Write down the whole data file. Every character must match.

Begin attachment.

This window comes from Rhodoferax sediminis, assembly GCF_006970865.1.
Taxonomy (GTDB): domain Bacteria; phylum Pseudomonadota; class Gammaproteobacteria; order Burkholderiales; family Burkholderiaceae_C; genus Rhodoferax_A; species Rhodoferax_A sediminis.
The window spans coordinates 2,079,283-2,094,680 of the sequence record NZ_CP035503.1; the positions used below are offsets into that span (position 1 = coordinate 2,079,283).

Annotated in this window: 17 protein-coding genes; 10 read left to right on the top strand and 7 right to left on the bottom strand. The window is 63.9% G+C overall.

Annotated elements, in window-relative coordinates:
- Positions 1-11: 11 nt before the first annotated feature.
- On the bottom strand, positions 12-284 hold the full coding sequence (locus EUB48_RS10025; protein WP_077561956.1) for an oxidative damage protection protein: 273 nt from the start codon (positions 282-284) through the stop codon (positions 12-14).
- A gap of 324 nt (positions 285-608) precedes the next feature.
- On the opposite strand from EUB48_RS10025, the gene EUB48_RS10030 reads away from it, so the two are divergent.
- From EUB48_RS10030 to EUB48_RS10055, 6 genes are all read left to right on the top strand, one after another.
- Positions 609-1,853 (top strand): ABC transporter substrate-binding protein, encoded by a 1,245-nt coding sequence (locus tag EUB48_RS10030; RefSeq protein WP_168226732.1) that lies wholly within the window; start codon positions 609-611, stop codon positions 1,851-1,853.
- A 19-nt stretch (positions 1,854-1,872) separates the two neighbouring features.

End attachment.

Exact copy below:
This window comes from Rhodoferax sediminis, assembly GCF_006970865.1.
Taxonomy (GTDB): domain Bacteria; phylum Pseudomonadota; class Gammaproteobacteria; order Burkholderiales; family Burkholderiaceae_C; genus Rhodoferax_A; species Rhodoferax_A sediminis.
The window spans coordinates 2,079,283-2,094,680 of the sequence record NZ_CP035503.1; the positions used below are offsets into that span (position 1 = coordinate 2,079,283).

Annotated in this window: 17 protein-coding genes; 10 read left to right on the top strand and 7 right to left on the bottom strand. The window is 63.9% G+C overall.

Annotated elements, in window-relative coordinates:
- Positions 1-11: 11 nt before the first annotated feature.
- On the bottom strand, positions 12-284 hold the full coding sequence (locus EUB48_RS10025; protein WP_077561956.1) for an oxidative damage protection protein: 273 nt from the start codon (positions 282-284) through the stop codon (positions 12-14).
- A gap of 324 nt (positions 285-608) precedes the next feature.
- On the opposite strand from EUB48_RS10025, the gene EUB48_RS10030 reads away from it, so the two are divergent.
- From EUB48_RS10030 to EUB48_RS10055, 6 genes are all read left to right on the top strand, one after another.
- Positions 609-1,853 (top strand): ABC transporter substrate-binding protein, encoded by a 1,245-nt coding sequence (locus tag EUB48_RS10030; RefSeq protein WP_168226732.1) that lies wholly within the window; start codon positions 609-611, stop codon positions 1,851-1,853.
- A 19-nt stretch (positions 1,854-1,872) separates the two neighbouring features.